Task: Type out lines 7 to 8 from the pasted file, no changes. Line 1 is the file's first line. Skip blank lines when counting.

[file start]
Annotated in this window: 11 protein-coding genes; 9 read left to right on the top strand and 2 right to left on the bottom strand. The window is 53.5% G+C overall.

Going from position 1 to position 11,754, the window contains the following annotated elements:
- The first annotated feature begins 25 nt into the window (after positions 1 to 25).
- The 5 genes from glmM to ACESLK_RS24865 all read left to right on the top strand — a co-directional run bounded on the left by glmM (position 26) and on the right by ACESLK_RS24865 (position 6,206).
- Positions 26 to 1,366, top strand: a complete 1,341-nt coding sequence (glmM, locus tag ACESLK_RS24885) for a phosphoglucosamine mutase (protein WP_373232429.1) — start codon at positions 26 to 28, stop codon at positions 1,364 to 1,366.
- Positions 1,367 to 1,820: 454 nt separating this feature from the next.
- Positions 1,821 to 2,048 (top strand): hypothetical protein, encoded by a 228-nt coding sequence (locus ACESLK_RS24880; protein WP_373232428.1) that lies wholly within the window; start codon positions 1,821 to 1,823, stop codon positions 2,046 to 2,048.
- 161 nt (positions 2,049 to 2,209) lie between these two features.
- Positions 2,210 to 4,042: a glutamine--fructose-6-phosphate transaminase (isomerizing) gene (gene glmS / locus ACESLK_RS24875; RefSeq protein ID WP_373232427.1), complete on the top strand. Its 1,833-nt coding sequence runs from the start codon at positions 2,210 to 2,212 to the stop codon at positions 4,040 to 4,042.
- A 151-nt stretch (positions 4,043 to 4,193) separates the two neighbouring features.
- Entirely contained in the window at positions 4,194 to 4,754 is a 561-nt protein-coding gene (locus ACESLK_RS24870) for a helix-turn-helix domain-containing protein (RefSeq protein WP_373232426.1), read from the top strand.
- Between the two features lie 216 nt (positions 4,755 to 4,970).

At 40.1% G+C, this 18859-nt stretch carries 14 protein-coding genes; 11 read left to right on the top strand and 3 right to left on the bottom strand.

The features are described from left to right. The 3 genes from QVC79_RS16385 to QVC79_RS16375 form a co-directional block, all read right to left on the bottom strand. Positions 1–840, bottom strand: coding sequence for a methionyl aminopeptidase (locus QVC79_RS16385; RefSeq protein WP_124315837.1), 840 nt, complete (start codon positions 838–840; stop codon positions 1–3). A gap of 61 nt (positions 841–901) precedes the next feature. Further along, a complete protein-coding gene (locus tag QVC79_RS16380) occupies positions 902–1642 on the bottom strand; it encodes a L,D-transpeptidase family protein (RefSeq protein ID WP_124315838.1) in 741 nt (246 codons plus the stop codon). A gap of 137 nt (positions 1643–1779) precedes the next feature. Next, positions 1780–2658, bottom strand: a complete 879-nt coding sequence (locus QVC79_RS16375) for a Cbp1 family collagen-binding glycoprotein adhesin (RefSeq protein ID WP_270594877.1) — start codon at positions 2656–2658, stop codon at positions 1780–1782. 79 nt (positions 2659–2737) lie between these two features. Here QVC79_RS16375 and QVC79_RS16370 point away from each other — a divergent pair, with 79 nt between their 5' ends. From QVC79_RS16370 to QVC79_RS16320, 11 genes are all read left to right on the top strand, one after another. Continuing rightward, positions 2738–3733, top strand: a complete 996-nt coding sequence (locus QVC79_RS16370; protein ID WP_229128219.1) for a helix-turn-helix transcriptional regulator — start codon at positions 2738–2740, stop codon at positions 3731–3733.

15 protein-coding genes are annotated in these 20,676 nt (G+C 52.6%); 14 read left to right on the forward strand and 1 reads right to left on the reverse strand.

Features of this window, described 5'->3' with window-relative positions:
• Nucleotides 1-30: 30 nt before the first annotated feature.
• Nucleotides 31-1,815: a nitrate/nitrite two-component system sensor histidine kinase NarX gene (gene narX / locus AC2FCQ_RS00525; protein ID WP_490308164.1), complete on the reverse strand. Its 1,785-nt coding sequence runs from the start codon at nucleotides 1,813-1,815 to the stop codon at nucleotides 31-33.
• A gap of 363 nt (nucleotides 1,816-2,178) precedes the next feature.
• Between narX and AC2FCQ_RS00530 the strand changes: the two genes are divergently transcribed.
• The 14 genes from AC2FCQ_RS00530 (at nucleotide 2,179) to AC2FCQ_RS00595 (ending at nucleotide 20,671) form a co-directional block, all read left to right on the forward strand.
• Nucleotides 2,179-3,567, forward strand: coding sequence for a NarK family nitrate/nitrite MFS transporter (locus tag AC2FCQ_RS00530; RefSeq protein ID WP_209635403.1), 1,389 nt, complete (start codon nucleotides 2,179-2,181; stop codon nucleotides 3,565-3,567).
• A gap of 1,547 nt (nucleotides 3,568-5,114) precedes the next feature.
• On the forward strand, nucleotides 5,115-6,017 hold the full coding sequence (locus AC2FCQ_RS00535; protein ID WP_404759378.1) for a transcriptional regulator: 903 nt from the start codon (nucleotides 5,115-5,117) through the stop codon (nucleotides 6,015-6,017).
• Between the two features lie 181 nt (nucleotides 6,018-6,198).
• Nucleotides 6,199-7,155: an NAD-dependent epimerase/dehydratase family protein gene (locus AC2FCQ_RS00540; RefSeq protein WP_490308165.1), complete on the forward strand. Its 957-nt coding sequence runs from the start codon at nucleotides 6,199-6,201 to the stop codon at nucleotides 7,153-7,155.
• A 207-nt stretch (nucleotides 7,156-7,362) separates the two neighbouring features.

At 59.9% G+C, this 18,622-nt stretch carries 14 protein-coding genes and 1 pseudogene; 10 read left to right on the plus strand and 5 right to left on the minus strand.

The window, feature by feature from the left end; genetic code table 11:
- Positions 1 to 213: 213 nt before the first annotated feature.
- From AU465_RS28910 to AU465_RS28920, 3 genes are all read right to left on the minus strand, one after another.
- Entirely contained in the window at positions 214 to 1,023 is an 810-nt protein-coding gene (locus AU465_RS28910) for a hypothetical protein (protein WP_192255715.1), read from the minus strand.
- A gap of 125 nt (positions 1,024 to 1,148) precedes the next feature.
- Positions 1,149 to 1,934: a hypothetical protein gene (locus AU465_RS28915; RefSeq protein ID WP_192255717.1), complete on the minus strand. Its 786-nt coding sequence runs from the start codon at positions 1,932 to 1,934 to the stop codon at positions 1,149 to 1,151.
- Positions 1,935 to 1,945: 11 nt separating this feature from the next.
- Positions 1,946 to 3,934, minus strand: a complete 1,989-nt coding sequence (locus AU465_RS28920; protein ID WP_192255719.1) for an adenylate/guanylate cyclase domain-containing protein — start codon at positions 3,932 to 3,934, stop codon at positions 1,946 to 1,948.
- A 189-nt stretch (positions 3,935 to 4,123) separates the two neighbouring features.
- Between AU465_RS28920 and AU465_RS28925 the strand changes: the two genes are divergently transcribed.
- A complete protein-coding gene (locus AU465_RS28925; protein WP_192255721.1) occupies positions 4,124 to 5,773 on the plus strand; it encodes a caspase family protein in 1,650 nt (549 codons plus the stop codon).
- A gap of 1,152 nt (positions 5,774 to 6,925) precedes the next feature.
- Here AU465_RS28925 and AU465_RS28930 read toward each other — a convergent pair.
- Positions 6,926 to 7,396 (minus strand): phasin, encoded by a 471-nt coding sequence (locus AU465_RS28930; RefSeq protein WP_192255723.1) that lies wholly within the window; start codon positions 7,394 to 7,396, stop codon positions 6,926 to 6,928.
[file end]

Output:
- Positions 1,821 to 2,048 (top strand): hypothetical protein, encoded by a 228-nt coding sequence (locus ACESLK_RS24880; protein WP_373232428.1) that lies wholly within the window; start codon positions 1,821 to 1,823, stop codon positions 2,046 to 2,048.
- 161 nt (positions 2,049 to 2,209) lie between these two features.